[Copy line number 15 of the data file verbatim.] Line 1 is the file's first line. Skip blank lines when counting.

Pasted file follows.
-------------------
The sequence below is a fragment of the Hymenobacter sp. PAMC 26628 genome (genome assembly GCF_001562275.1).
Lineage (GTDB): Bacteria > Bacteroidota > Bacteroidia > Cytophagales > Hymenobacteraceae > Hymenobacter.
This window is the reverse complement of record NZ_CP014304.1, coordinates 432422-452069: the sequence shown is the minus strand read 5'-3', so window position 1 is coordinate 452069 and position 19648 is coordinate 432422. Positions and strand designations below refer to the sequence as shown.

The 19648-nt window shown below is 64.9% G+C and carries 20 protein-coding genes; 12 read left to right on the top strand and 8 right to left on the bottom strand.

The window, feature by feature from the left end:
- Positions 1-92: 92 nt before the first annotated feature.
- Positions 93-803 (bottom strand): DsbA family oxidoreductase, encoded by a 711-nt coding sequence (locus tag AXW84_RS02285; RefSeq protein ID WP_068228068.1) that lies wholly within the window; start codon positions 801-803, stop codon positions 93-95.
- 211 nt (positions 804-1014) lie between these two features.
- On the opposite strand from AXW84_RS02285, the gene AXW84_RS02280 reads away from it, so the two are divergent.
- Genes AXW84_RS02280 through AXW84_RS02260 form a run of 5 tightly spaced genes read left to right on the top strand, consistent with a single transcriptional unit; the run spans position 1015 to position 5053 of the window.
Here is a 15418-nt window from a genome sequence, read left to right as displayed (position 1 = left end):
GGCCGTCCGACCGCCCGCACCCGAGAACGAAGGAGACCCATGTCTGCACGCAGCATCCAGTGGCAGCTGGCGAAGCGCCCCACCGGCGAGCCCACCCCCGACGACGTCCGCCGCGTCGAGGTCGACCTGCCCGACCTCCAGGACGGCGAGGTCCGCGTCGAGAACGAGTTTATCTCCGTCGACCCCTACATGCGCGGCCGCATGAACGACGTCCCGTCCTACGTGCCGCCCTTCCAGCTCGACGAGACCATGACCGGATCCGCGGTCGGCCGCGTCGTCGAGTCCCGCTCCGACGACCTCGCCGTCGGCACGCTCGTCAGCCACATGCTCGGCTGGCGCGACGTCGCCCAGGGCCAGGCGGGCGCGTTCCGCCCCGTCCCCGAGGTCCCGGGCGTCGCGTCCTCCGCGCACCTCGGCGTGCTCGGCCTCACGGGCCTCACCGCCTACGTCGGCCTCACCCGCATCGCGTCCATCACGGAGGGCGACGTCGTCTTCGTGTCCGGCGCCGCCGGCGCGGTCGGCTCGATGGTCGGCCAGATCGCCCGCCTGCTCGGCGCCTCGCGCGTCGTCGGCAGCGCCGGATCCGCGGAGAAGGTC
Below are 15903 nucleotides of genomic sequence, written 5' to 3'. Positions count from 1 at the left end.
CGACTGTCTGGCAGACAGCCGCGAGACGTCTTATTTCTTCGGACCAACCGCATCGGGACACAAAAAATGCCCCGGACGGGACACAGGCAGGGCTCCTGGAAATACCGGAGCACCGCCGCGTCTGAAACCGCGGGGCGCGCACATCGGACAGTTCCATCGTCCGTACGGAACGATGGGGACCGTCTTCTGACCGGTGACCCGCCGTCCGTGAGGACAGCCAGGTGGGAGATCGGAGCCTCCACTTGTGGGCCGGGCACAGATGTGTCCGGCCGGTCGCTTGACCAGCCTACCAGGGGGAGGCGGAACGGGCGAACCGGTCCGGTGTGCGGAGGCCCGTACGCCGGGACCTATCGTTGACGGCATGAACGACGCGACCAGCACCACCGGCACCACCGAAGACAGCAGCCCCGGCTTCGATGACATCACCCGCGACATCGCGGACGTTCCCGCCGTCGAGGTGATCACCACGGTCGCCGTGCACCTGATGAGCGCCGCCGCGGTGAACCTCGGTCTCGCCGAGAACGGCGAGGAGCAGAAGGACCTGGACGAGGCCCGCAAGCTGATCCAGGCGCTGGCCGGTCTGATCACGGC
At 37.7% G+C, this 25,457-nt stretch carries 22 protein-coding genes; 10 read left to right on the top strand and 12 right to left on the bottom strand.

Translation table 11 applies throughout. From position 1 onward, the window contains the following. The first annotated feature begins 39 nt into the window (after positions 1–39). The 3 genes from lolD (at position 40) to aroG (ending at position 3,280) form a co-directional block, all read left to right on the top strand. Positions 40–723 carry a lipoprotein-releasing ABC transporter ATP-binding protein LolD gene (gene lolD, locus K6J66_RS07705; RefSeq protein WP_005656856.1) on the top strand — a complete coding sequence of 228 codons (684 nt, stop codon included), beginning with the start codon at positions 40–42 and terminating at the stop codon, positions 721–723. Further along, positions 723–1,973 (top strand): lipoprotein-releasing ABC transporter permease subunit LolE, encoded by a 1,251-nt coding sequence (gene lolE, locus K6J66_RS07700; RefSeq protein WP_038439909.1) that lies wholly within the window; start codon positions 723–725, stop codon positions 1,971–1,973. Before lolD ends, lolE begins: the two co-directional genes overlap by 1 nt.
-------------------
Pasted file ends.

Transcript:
At 37.7% G+C, this 25,457-nt stretch carries 22 protein-coding genes; 10 read left to right on the top strand and 12 right to left on the bottom strand.